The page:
2005_06_rupert_jee.gifViewers of The Late Show with David Letterman will recognize Rupert Jee from the myriad skits in which he serves as Dave's accomplice for audience contests, celebrity tomfoolery, and on-the-street high jinks. New Yorkers can find Mr. Jee working the counter at Hello Deli on West 53rd Street every day. A dedicated serviceman, Mr. Jee would call out orders like "Cheddar ham omelette! Two coffees regular" to keep up with his busy customers between the questions and answers for this interview.

The basics:
Age, occupation, where are you from, where are you now?
Thirtysomething; I'm co-owner of the Hello Deli. I'm of Chinese origin, I was born in New York City, and I've lived in the city all my life. I currently live in the 70s.

A few for you:
Did you ever in your wildest dreams expect to become a local celebrity?
No, I never did -- to be honest, I never wanted it. When The Late Show first moved into the neighborhood, I was told they were doing this segment called "Visit Our Neighbors" where each and every week they would take turns visit one of their new neighbors. I was so frightened about being on television, I was just hoping that they would forget about me. But the inevitable did happen and it's been going on for 13 years.

What do you think it is about you and the deli that's caused you to stick around all these years when the other neighbors disappeared?
I don't know. The thing I get from other people is that I'm just myself – I certainly don't have the talent to act, so maybe just being myself is what appeals to the audience.

Ever watch Leno?
Never. I did watch it one time, because you know there was that big rivalry between the two shows. Just out of curiosity, I wanted to see how special his show was. And I found out it wasn't.

What brings you back to the deli every day?
Well, I have to thank Blimpie's for this. Ever since my childhood, when I first tried Blimpie's, it's always been my dream to own a sandwich shop. As a matter of fact I used to dream about having my own place, making my own sandwiches. A little freaky, but that's what I used to dream about as a kid. And so years go by, I was working in the garment trade, and I suggested to my partner that maybe we should diversify and start a food business. We picked up The New York Times the following week, and this place was for sale. We fell in love with the store, it was the perfect size. My intention was just to get this going and become an absentee owner and move onto other projects. But two years later, Dave moved in, and it became a fulltime endeavor.

And now you're the most famous deli owner in the world...
Yeah, it's so bizarre. Life is funny.

What's it like being a celebrity deli owner? Do tourists come to the store just to see you?
We do make good sandwiches. I get a lot of out-of-towners who whenever they do come to the city again, they always eat at the deli. I'm not just a star, there's also sandwiches.

What's the best thing on the menu?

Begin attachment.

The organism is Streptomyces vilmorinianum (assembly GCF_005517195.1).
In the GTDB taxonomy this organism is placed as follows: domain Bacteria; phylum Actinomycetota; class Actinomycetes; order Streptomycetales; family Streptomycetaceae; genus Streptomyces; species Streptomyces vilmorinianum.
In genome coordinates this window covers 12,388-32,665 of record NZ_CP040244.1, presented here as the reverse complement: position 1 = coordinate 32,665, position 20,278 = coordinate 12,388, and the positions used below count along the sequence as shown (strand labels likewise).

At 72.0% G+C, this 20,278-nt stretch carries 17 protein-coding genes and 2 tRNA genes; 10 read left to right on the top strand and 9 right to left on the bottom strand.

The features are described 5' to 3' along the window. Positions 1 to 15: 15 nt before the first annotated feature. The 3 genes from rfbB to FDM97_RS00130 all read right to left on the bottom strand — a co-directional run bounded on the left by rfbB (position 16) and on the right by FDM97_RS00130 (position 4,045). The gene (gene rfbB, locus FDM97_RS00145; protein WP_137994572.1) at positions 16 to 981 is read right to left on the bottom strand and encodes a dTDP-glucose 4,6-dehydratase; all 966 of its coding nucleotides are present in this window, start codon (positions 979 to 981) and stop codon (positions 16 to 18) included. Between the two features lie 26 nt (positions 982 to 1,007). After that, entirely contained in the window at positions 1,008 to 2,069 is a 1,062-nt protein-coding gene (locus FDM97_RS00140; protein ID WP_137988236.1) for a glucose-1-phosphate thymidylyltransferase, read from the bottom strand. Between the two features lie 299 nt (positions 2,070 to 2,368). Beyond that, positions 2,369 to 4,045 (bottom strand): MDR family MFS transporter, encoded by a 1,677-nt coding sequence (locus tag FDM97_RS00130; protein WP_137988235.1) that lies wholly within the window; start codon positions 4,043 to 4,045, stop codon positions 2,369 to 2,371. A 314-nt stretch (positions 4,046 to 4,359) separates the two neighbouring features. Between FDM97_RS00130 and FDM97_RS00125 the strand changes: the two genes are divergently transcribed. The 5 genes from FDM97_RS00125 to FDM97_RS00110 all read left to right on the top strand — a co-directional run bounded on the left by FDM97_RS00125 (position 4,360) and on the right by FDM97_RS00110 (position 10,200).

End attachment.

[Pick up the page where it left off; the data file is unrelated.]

The most popular sandwich is the Paul Shaffer. Surprisingly, it's a very basic sandwich. Breaded chicken cutlet, deep-fried, with American cheese, sweet peppers, lettuce, tomato, mayo. And to this day that's the number-one seller.

Have you considered parlaying your small fame into a bigger role as an entertainer?
I don't know. I mean if something comes along, I would consider it, but if it requires acting, forget it. I've done a few inter-office type of shoots for IBM and pharmaceutical companies, but that's as far as it's gone.

What's your favorite sketch you've done so far?
The most popular is when they sent me out into the streets with Dave, and Dave would be in the van, and they'd have me say or do crazy things via camera glasses. It was titled "Fun with Rupert." We'd go out and simply drive people crazy. It required a lot of work.

If Dave packed up and moved the show to L.A., would you go with him?
Gosh, that's a tough one. I'd forever be loyal to Dave but… I'd certainly consider it, but it'd be tough.

What could you tell us about being on the show, or about Dave, that audiences wouldn't know just from watching?
He's very bold on television, he takes chances, he's pretty wild on the show -- and I think that's why the show is so successful. But despite his wildness, he's really in fact a very good human being. Obviously he's conservative, and he's got a heart of gold.

The questionnaire:
What law would you pass to improve life in New York?
The honking. New Yorkers are a very impatient breed of drivers. For all I know, New Jersey's the same but… if you're in a traffic jam, all the honking in the world doesn't change anything.

Besides Hello Deli, what's your favorite bar or restaurant?
I don't have any one favorite. I love Carmine's, they make a great osso buco. I'm a big fan of Italian food. It's just magnificent.

What place or thing would you declare a landmark?
It's got to be The Late Show. They've made history in late night.

What's your favorite part of New York?
I feel that when tourists come to the city, they should take time to visit Central Park. There you can find all kinds of food, entertainment, people, excitement. It's a show within a show. I've always lived a block away from the park, and that's the most unique part of the city. The people there make the park, really.

What advice would you give Mayor Bloomberg?
Honestly, I think he's doing a great job. He took over the city when we were going through a recession, the city was always spent. I think he's done a good job of putting the pieces back together.

Rupert Jee's Hello Deli is located at 213 West 53rd Street, open Mondays through Fridays. Try the Inky Mendez hero.